Just consider the Ukraine. There Russia must be made to appear to be an absolute aggressor, having apparently invaded and annexed Crimea; and an inveterate meddler, having evidently and clandestinely funneled soldiers and weapons into Donbass; and a poor and untrustworthy negotiator, having apparently been unable to keep ceasefires in check. All of this can be chalked up to some underlying imperial impulse in the Slavic character, perhaps phrased in a more genteel fashion, so as not to needlessly awaken any social justice warriors. All other possible Russian motivations must be uniformly elided from view. No mention need be or can be made of the association agreement with the European Union that former President Viktor Yanukovych rejected, or the competing offer he favored from Moscow, or the importance of the federation’s sole naval port at Sevastopol, or the billions Washington poured into Ukraine this decade to effect a change in rule, or the U.S.-fomented neo-fascist putsch in Kiev, or the reasons why a civil war broke out in the country immediately afterward, or how Minsk Accords were used by Kiev to rearm, or the ethnic character of Eastern Ukraine, or the plebiscite that signaled that region’s desire to reunite with Russia, or the predictably disastrous surge in utility prices once the association agreement was finally penned with the EU, or the new regime’s open butchery of its own citizens in Odessa, or the geostrategic importance of Ukraine as a thoroughfare for energy to Europe, or its coveted heavy industry. Isn’t it so much easier for the lazy journalist with an obsequious desire to repeat the state’s talking points to simply sweep all such exhaustingly complicated matters aside and sketch a crude image of an ogre casting a dark shadow over Europe, his gaze appetitive, his mouth drooling, his eyes supercilious, his claws clutching cruise missiles, his boot on the neck of some tattered and luckless camp of freedom fighters? How much more appetizing for the public, too. How much more fun to be a Mary Shelly than a Walter Cronkite. More clicks, more dollars. More dollars, more status. Beowulf is memorable, but policy wonks fleshing out the details of some ill-starred ceasefire, not so much.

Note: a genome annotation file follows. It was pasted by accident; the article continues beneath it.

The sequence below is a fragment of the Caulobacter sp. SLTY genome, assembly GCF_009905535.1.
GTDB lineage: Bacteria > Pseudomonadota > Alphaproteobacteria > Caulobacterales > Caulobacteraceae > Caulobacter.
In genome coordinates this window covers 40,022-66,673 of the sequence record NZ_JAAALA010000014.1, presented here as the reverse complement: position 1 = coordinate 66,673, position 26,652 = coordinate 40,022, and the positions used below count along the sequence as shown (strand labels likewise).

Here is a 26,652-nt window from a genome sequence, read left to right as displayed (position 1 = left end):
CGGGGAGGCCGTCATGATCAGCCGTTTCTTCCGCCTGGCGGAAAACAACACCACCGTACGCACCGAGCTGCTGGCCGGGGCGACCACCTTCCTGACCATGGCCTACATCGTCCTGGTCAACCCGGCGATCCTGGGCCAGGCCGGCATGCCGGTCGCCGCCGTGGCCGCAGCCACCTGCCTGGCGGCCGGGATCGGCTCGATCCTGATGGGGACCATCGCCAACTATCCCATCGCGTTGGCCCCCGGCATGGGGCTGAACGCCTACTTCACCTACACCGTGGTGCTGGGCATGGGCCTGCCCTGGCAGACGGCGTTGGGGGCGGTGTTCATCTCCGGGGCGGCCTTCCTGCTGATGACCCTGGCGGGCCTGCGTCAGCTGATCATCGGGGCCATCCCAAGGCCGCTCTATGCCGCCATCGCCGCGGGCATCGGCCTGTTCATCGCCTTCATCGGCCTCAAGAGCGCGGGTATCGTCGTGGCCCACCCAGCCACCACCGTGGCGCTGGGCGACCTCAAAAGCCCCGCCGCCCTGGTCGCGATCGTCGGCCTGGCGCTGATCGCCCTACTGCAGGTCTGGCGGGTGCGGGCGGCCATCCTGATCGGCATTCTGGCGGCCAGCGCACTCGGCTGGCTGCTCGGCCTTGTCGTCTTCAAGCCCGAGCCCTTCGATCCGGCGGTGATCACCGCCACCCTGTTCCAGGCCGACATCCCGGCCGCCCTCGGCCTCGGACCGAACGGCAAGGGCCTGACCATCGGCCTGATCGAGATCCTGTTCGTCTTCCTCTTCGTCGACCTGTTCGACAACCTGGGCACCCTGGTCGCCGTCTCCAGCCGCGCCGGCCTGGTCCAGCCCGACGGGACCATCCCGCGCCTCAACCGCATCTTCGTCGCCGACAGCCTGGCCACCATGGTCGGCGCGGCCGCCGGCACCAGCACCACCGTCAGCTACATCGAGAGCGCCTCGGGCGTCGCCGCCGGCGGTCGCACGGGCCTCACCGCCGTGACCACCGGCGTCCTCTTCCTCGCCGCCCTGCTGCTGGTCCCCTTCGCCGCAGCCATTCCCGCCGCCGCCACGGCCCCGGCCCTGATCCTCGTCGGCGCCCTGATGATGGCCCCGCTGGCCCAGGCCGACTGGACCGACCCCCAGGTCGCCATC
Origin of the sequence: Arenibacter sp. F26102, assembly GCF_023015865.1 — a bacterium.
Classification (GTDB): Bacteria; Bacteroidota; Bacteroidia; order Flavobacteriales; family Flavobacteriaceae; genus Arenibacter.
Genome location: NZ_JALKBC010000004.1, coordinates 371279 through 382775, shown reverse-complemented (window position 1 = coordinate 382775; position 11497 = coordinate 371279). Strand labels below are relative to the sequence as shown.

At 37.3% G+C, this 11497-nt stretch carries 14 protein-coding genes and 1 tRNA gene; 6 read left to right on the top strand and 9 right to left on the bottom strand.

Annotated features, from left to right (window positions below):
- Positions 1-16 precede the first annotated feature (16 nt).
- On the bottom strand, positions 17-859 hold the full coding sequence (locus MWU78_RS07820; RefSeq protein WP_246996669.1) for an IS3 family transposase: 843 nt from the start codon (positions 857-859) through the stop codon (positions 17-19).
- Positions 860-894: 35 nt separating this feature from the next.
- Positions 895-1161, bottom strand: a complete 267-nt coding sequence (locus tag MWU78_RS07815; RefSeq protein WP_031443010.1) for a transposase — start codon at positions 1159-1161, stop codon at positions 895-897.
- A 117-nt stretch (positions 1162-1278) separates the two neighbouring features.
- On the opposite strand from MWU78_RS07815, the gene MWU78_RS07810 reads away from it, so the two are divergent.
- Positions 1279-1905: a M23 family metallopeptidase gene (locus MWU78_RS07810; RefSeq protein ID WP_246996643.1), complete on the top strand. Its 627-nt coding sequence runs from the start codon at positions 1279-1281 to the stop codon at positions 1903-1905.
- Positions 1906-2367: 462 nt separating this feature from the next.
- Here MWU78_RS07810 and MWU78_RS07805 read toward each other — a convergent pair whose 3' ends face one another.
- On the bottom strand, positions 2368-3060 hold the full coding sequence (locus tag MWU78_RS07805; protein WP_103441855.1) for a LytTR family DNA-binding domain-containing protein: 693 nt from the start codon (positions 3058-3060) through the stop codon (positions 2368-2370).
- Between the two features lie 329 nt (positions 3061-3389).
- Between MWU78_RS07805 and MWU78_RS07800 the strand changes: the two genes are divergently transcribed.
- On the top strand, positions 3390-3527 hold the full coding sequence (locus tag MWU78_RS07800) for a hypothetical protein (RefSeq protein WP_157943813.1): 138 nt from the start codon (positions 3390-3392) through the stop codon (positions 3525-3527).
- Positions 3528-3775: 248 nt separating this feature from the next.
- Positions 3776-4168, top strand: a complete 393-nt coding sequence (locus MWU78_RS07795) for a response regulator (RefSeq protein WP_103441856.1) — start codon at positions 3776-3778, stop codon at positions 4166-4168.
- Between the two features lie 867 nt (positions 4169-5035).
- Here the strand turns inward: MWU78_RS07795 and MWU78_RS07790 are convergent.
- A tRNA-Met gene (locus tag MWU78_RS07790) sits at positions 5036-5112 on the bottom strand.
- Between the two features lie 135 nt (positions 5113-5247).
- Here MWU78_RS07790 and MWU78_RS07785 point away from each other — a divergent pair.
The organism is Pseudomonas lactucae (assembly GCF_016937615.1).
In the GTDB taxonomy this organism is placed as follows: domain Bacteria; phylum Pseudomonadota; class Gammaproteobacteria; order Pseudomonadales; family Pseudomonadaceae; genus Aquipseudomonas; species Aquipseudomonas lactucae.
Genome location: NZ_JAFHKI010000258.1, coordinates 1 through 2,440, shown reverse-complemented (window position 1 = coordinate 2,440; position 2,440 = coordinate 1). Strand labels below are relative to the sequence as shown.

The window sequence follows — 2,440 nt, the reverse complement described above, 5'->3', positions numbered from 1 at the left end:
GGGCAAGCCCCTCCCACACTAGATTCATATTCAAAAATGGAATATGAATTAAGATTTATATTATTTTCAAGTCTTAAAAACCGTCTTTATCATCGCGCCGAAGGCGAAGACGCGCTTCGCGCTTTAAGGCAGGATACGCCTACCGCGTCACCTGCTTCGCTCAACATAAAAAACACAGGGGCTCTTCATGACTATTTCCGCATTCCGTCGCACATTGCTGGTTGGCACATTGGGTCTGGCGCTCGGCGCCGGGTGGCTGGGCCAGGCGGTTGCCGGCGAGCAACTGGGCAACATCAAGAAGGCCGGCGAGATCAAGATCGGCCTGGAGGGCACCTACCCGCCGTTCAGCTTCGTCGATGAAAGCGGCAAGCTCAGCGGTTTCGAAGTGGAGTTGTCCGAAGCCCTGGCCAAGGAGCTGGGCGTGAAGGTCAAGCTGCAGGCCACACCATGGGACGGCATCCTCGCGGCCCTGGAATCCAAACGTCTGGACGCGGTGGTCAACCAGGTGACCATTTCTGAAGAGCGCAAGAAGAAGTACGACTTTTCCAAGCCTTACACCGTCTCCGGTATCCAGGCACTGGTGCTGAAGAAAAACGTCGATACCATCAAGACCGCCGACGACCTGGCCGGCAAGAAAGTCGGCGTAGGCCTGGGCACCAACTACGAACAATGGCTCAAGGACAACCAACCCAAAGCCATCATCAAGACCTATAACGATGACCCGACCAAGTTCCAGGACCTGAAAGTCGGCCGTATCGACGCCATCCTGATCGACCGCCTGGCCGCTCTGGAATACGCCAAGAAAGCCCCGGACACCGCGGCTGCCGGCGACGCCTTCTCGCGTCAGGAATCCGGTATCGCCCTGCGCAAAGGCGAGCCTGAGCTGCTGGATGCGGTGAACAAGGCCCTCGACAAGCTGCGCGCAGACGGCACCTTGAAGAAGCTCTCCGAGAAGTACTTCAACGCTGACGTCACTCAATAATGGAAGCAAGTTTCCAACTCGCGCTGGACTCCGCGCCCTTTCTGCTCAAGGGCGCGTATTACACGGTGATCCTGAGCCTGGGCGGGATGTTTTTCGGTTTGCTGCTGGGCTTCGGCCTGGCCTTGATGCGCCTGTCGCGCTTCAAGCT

We have, as journalist Dmitry Babich of Sputnik News remarked, worked “to replace reality with ideology,” a prescient statement about the intellectual culture of Washington. (I recognize that the source of this comment instantly delegitimizes this article in the eyes of many a conspiracy theorist, but that rather makes my point in another fashion.)
Babich also noted how the American press reminded him of King Lear, particularly when Lear admonished Gloucester,
Get thee glass eyes,
And like a scurvy politician seem
To see the things thou dost not.
King Lear (4.6.163-5)
Where Kerry was a font of ideological cant in the Obama administration, the same comes courtesy of the revanchist cold warriors that President Trump has unleashed on the world. Defense Secretary James “Mad Dog” Mattis has claimed that ISIS is Washington’s priority in the Middle East, and that Bashar Al Assad still possesses chemical weapons, the first claim belied by U.S. behavior in Syria and the second presented evidence-free. Then National Security Advisor H.R. McMaster literally blamed Moscow for having “perpetuated a civil war” in Syria, said the Russians did nothing to prevent the Idleb chemical attack earlier last month, and accused President Vladimir Putin of “subversive actions in Europe.”